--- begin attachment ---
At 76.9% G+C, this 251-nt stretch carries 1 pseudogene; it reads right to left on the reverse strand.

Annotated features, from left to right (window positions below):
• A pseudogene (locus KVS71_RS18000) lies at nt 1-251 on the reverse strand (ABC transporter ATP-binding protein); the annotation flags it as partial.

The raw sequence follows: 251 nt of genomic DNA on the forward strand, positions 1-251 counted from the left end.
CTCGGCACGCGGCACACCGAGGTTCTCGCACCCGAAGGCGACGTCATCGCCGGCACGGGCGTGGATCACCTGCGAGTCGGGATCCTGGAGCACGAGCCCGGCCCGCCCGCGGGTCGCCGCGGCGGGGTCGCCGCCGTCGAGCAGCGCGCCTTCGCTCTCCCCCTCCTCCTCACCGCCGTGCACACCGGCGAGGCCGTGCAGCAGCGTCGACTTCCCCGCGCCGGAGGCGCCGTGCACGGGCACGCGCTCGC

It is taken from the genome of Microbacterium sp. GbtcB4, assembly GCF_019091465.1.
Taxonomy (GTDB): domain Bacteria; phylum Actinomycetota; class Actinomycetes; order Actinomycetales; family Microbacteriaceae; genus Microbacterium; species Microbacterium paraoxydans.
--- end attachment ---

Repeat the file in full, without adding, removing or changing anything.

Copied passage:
At 76.9% G+C, this 251-nt stretch carries 1 pseudogene; it reads right to left on the reverse strand.

Annotated features, from left to right (window positions below):
• A pseudogene (locus KVS71_RS18000) lies at nt 1-251 on the reverse strand (ABC transporter ATP-binding protein); the annotation flags it as partial.

The raw sequence follows: 251 nt of genomic DNA on the forward strand, positions 1-251 counted from the left end.
CTCGGCACGCGGCACACCGAGGTTCTCGCACCCGAAGGCGACGTCATCGCCGGCACGGGCGTGGATCACCTGCGAGTCGGGATCCTGGAGCACGAGCCCGGCCCGCCCGCGGGTCGCCGCGGCGGGGTCGCCGCCGTCGAGCAGCGCGCCTTCGCTCTCCCCCTCCTCCTCACCGCCGTGCACACCGGCGAGGCCGTGCAGCAGCGTCGACTTCCCCGCGCCGGAGGCGCCGTGCACGGGCACGCGCTCGC

It is taken from the genome of Microbacterium sp. GbtcB4, assembly GCF_019091465.1.
Taxonomy (GTDB): domain Bacteria; phylum Actinomycetota; class Actinomycetes; order Actinomycetales; family Microbacteriaceae; genus Microbacterium; species Microbacterium paraoxydans.